Adding French Angelfish to Butterfly Tank


I have a juvenile French Angelfish that's between 2-3" currently in a 20 gal QT shared with a tiny Green Chromis for company. He's adorable and behaves like a little puppy dog. He is very social and eats out of my hand. My question is I'm a little concerned that his future tank mates are a lot larger that he is.and I fear they may harrass him. I have two Heniochus Butterflies that 'own the tank' and are at least twice his size. They are a little aggressive with one another even though they were introduced to the tank together over two years ago. There's also a Klien's Butterfly that is a speed demon around the tank. I have tried to add a Flame Angel and a Coral Beauty on separate occassions and neither survived very long (6 months & 2 months), though I never observed harrassment, so I decided to try the French.since they grow larger and are supposed to eb very hardy. Should I not be concerned or should I keep the French in the QT until he gets bigger? My set-up is a 125 FOWLR and I think there will be hiding spots, but I don't want him to be harrassed. Any thoughts or suggestions would be appreciated. Thanks


A 125 is actually too small for a french angel...they get pretty huge and are big swimmers. I see an upgrade in your future.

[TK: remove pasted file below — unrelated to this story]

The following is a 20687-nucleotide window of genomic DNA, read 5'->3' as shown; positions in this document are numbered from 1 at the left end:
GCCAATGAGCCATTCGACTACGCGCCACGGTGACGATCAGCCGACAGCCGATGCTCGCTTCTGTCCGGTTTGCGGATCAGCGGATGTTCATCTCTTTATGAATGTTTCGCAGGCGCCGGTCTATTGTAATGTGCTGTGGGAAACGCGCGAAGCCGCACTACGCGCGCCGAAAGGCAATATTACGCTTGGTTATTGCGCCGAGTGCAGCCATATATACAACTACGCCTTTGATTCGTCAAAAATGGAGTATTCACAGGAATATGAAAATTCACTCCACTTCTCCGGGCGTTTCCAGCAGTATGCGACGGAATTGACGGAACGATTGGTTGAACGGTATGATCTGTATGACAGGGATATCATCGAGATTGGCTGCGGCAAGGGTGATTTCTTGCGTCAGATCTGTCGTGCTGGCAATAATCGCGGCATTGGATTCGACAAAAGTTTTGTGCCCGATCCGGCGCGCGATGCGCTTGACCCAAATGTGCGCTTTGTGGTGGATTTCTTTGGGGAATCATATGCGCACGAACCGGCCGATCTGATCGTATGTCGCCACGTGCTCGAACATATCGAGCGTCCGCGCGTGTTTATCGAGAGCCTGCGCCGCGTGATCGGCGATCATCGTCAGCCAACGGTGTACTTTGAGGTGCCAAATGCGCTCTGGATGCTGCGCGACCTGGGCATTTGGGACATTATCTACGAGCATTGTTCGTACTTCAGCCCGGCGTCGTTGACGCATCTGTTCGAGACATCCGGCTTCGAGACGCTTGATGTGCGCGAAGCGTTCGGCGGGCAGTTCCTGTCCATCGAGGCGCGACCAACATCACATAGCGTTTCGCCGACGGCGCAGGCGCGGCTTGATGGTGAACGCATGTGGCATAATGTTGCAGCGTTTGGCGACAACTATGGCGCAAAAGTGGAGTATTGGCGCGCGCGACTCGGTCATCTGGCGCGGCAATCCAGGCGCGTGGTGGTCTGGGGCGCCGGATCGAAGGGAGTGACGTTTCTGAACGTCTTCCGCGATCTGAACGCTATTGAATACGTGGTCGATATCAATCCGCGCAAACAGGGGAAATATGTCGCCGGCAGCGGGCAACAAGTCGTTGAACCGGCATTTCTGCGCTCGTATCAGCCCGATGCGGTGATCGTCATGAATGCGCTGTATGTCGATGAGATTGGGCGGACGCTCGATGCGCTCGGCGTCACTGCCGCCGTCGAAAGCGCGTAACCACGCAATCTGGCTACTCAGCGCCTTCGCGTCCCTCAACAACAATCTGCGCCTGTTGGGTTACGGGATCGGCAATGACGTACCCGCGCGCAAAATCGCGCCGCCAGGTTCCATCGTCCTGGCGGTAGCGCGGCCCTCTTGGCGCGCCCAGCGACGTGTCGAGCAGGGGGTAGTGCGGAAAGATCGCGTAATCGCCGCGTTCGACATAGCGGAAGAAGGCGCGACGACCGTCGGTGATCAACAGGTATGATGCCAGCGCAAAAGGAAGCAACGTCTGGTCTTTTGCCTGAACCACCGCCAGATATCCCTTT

Active Member
Not that this would change anything since they are basically the same fish, but are you sure you actually have a French angel, and not a Gray (sometimes called Black) angel? I usually ask this question because as juveniles Frenches/Grays are hard to tell apart. And because French's usually command a higher price, sometimes Grays-being-mislabeled-and-sold-as-Frenches, happens.
The French definitely should out-grow that 125gal eventually, they are among the largest of all angelfish. The size difference of the angel, from the Heni's is actually a positive and I wouldn't wait to add the French any longer then the standard QT regimen. If the angel was larger, he would appear to be more of a threat to the Heni's and therefore likely to receive more aggression from them. Being smaller (or significantly larger as well) usually helps with successful introductions.